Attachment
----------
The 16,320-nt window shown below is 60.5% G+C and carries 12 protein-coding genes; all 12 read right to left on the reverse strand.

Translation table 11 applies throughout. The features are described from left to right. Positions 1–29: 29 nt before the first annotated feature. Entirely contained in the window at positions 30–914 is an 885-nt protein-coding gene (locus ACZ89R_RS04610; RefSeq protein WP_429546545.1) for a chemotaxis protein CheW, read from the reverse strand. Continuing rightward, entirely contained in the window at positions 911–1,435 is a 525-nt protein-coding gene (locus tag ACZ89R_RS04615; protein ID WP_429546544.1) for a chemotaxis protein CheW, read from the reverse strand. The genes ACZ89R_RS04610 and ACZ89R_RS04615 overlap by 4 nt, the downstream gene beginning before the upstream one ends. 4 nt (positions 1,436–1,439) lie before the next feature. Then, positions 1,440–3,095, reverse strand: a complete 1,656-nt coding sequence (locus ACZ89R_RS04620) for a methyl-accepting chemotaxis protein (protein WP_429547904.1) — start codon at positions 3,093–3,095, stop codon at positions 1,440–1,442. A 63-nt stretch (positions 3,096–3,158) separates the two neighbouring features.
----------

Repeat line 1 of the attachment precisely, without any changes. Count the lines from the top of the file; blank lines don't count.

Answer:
The 16,320-nt window shown below is 60.5% G+C and carries 12 protein-coding genes; all 12 read right to left on the reverse strand.